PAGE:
File System Read Write
NTFS 6.17MB/s 5.05MB/s
EXT-4 Not supported
FAT32 6.31MB/s 13.9MB/s
BTRFS Not supported

I used a stopwatch, and did the transfer with ES File Explorer waiting for the transfer window to disappear. I mention this detail because the transfer is reported as finished much earlier, but ES File Explorer appears to flush the file to disk for a few more seconds (around 20) before the transfer window is closed.I used a stopwatch, and did the transfer with ES File Explorer waiting for the transfer window to disappear. I mention this detail because the transfer is reported as finished much earlier, but ES File Explorer appears to flush the file to disk for a few more seconds before the transfer window is closed.

The read transfer speed is unfortunately not representative of the true speed as it must be limited by the internal flash write speed. I also tried to copy from FAT32 to SAMBA but it’s even slower. I’ll need to find another way…

Gaming

I’ve tested two games: Angry Birds Star Wars, and Beach Buggy Blitz. Both are running fine, including Buggy Blitz set to maximum graphics settings.

VidOn.me AV200 Benchmark

I’ve just run one quick benchmark (Antutu) since AllWinner A31 is not exactly new, to check there was not performance issues.

Antutu Benchmark Results (Click to Enlarge)

Antutu Benchmark Results (Click to Enlarge)

A 11399 score for a quad core Cortex A7 @ 1 Ghz seems about right, considering a Rockchip RK3188T (4x Cortex A9 @ 1.4Ghz) now gets around 14,000, so the score is probably helped by the PowerVR GPU.

Conclusion

VidOn.me AV200 is performing quite well, especially when it comes with video playback, but I feel a little worried that I had 2 automatic reboot during my day of testing, especially since the device went through several firmware iterations.

Let’s summarize the PROS and CONS

  • PROS
    • Smooth and fast firmware.
    • Custom version of XBMC with Blu-Ray ISO and 3D support, and HDMI pass-through
    • Very Good video formats/codecs support
    • High quality metallic enclosure
    • Good Wi-Fi performance
    • OTA firmware and XBMC upgrades
  • CONS
    • Stability problems.
    • Their XBMC version requires registration and login to VidOn.me
    • 4K hardware video decoding not supported, at least in XBMC
    • Poor partitioning of the flash, leading to problems to install apps or updates.
    • Device is sold out, and can only be obtained as second hand, or by buying Mele M9.
    • Further firmware updates very unlikely due to above reasons.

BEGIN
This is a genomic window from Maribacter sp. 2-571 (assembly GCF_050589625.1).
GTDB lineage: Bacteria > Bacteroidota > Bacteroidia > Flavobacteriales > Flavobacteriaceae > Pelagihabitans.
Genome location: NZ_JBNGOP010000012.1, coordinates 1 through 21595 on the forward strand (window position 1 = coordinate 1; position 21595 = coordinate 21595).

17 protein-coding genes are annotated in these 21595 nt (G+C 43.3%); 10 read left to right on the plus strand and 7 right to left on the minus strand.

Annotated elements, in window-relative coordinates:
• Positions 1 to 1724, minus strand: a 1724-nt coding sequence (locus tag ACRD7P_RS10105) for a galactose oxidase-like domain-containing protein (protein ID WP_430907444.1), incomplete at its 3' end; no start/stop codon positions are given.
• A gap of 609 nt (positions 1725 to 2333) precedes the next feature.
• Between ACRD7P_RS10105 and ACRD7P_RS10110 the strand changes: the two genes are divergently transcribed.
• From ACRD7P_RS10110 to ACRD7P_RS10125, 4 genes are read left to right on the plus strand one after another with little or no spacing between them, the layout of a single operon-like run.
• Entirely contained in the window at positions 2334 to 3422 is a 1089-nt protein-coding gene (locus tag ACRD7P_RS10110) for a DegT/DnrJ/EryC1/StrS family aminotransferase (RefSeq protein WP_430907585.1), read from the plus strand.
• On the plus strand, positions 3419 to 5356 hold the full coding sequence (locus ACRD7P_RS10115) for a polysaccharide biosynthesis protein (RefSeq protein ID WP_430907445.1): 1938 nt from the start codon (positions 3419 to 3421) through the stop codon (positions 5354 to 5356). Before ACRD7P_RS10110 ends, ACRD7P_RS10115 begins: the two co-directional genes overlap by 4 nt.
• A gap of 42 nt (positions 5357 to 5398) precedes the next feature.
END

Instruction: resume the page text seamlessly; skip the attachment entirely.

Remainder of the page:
VidOn.me AV200 has one of the best, if not the best, audio/video format/codec support I’ve ever seen from the device I tested, baring lack of support for 4K, H.265, and some visual effects in one of my MPEG2 files, but I tend to test recently released device, and the VidOn.me team had more time to iron out issues with this media player, which makes the two reboots I had all the more disappointing, but maybe I was just unlucky, and it did not happen during video playback (One in ES File Explorer, and one in the System Settings).

As mentioned before, you can’t buy VidOn.me AV200 anymore, but it’s the same hardware as Mele M9, and according to reports you can install VidOn.me firmware on Mele M9 or A1000G.

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Unboxing of VidOn.me AV200 Android Blu-Ray Box

July 5th, 2014 5 comments

I had only reviewed on device based on AllWinner A31 before, namely CS868 mini PC which turned out to be disappointing. And recently I’ve reviewed quite of few Amlogic and Rockchip TV boxes, so I’m happy to get a change and try again with another AllWinner A31 based device thanks to VidOn.me AV200 Android Blu-ray Box. I’ll start by listing hardware specifications and showing pictures of the device and the board today, and I’ll write a complete review in a few days.

VidOn.me AV200 Specifications

AV200 is an Android TV box with a metallic enclosure very similar to the one used for Mele X1000 Android Blu-ray box, and with the following specifications:

  • SoC – AllWinner A31 quad core Cortex-A7 @ 1.3GHz with PowerVR SGX544MP2 GPU
  • System Memory – 2GB DDR3
  • Storage: 8GB + SD/SDHC card reader